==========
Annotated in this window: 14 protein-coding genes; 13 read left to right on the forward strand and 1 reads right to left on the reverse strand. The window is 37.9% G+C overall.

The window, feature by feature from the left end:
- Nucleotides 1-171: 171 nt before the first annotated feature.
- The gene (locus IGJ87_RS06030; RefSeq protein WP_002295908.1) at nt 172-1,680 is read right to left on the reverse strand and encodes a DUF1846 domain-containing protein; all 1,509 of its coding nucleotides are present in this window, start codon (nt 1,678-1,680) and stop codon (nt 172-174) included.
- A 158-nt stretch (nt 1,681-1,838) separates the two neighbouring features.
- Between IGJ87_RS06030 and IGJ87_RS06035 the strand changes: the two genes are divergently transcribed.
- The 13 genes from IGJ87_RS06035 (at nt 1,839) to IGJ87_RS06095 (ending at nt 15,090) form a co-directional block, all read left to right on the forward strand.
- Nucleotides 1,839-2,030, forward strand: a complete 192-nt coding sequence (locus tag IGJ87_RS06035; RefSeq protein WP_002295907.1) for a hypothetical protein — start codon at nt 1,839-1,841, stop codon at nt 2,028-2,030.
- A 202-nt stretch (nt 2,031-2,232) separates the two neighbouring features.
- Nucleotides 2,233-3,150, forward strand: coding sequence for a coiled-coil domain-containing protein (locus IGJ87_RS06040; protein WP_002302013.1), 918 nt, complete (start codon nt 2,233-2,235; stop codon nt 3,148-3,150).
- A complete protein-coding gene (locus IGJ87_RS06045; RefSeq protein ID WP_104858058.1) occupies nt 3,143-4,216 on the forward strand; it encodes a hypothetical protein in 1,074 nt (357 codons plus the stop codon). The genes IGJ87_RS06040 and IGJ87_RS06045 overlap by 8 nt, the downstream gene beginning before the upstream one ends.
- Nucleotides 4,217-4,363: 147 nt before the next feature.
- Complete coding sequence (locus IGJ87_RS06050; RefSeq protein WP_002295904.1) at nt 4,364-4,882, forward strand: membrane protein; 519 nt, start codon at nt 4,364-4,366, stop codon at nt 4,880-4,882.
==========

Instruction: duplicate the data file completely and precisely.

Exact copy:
Annotated in this window: 14 protein-coding genes; 13 read left to right on the forward strand and 1 reads right to left on the reverse strand. The window is 37.9% G+C overall.

The window, feature by feature from the left end:
- Nucleotides 1-171: 171 nt before the first annotated feature.
- The gene (locus IGJ87_RS06030; RefSeq protein WP_002295908.1) at nt 172-1,680 is read right to left on the reverse strand and encodes a DUF1846 domain-containing protein; all 1,509 of its coding nucleotides are present in this window, start codon (nt 1,678-1,680) and stop codon (nt 172-174) included.
- A 158-nt stretch (nt 1,681-1,838) separates the two neighbouring features.
- Between IGJ87_RS06030 and IGJ87_RS06035 the strand changes: the two genes are divergently transcribed.
- The 13 genes from IGJ87_RS06035 (at nt 1,839) to IGJ87_RS06095 (ending at nt 15,090) form a co-directional block, all read left to right on the forward strand.
- Nucleotides 1,839-2,030, forward strand: a complete 192-nt coding sequence (locus tag IGJ87_RS06035; RefSeq protein WP_002295907.1) for a hypothetical protein — start codon at nt 1,839-1,841, stop codon at nt 2,028-2,030.
- A 202-nt stretch (nt 2,031-2,232) separates the two neighbouring features.
- Nucleotides 2,233-3,150, forward strand: coding sequence for a coiled-coil domain-containing protein (locus IGJ87_RS06040; protein WP_002302013.1), 918 nt, complete (start codon nt 2,233-2,235; stop codon nt 3,148-3,150).
- A complete protein-coding gene (locus IGJ87_RS06045; RefSeq protein ID WP_104858058.1) occupies nt 3,143-4,216 on the forward strand; it encodes a hypothetical protein in 1,074 nt (357 codons plus the stop codon). The genes IGJ87_RS06040 and IGJ87_RS06045 overlap by 8 nt, the downstream gene beginning before the upstream one ends.
- Nucleotides 4,217-4,363: 147 nt before the next feature.
- Complete coding sequence (locus IGJ87_RS06050; RefSeq protein WP_002295904.1) at nt 4,364-4,882, forward strand: membrane protein; 519 nt, start codon at nt 4,364-4,366, stop codon at nt 4,880-4,882.